CBE—Life Sciences Education
Physics -- Study and teaching (Higher)
Undergraduate educational settings often struggle to provide students with authentic biologically or medically relevant situations and problems that simultaneously improve their understanding of physics. Through exercises and laboratory activities developed in an elective Physics in Biomedicine course for upper-level biology or pre–health majors at Portland State University, we aim to teach fundamental physical concepts, such as light absorption and emission and atomic energy levels, through analysis of biological systems and medical devices. The activities address the properties of electromagnetic waves as they relate to the interaction with biological tissue and make links between physics and biomedical applications such as microscopy or laser eye surgery.We report on the effect that engaging students in tasks with actual medical equipment has had on their conceptual understanding of light and spectroscopy. These initial assessments indicate that students’ understanding improves in some areas as a result of taking the course, but gains are not uniform and are relatively low for other topics.We also find a promising “nonshift” in student attitudes toward learning science as a result of taking the course. A long-term goal of this work is to develop these materials to the extent that they can eventually be imported into an introductory curriculum for life sciences majors.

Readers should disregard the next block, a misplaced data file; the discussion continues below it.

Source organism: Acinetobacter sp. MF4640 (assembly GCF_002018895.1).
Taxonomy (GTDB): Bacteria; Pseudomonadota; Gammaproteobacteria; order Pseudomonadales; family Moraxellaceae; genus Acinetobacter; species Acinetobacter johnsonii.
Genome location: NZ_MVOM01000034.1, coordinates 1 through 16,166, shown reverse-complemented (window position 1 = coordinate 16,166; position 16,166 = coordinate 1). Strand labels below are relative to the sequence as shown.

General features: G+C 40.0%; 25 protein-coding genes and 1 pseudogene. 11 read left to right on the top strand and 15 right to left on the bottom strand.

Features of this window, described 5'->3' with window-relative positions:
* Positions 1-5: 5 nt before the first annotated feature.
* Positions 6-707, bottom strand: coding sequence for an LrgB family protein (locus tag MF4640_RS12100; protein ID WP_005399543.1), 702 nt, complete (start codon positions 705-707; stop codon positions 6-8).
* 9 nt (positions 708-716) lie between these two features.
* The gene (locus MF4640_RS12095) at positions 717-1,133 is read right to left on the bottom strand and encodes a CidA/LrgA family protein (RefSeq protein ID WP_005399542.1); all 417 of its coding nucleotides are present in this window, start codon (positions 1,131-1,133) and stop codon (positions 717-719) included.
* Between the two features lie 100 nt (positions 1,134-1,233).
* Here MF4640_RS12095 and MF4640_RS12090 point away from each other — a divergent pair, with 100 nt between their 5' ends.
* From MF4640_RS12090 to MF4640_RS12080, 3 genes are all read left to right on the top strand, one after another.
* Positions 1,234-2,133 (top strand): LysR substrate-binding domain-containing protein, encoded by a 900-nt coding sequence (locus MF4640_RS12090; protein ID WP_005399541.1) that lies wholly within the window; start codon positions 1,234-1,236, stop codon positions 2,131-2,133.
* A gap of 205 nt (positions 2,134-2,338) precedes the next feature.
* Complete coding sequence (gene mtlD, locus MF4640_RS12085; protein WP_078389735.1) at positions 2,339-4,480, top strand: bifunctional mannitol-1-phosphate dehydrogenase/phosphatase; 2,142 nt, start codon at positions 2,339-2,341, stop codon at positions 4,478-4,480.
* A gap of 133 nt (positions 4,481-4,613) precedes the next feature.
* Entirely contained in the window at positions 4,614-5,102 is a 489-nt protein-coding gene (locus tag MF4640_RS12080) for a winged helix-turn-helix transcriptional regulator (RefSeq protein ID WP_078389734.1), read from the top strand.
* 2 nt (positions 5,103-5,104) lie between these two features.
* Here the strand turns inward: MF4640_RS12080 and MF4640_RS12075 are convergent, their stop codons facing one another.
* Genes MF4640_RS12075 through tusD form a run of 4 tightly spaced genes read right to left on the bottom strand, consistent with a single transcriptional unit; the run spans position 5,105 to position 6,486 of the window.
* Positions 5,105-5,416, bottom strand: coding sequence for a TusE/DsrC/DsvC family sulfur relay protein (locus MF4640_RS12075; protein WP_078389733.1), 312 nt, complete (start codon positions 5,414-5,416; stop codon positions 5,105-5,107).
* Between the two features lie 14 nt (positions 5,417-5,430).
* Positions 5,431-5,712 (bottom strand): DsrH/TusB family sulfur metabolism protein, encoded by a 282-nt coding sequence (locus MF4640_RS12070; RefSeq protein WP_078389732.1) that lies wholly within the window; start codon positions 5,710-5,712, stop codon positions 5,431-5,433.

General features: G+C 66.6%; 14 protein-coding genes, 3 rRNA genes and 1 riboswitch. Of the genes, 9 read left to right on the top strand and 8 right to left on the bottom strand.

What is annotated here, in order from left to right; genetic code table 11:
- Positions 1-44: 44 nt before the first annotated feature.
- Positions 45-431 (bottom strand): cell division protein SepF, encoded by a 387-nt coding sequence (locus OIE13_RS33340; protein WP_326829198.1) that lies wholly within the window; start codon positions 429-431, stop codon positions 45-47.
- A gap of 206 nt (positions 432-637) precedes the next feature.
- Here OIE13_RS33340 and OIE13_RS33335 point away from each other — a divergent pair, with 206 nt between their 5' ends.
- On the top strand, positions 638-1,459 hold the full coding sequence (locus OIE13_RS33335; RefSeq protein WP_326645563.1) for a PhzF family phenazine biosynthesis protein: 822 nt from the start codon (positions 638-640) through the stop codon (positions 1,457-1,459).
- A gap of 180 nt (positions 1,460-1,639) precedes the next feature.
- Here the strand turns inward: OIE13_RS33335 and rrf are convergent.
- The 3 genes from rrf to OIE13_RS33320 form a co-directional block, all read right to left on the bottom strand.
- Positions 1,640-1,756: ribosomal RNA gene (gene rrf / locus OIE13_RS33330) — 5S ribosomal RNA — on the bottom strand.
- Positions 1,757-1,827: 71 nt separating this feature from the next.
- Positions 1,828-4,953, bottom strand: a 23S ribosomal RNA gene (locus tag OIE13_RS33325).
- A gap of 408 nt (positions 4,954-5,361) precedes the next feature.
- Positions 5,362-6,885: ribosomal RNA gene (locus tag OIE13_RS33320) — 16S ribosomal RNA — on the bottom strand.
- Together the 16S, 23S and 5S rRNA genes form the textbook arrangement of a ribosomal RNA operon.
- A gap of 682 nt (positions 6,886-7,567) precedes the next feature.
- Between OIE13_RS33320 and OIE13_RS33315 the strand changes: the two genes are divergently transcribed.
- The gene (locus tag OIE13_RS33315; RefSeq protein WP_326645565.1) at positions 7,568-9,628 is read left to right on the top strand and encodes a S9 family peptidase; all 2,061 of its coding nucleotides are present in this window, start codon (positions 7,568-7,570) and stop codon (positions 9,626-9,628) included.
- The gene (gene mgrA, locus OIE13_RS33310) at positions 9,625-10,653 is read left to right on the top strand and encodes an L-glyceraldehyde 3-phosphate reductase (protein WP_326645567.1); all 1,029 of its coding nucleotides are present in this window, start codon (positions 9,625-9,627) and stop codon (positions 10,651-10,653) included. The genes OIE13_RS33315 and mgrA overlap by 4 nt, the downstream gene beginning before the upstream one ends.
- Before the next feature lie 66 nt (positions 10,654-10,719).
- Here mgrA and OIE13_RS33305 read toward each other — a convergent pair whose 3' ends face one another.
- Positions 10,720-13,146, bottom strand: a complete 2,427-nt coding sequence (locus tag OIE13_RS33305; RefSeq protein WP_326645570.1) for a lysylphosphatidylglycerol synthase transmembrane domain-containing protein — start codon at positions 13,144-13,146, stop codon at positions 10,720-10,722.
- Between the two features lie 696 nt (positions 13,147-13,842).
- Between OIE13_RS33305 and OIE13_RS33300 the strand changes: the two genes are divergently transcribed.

Christensen, W., Johnson, J. K., Van Ness, G. R., Mylott, E., Dunlap, J. C., Anderson, E. A., & Widenhorn, R. (2013). Developing and assessing curriculum on the physics of medical instruments. CBE-Life Sciences Education, 12(2), 250-261.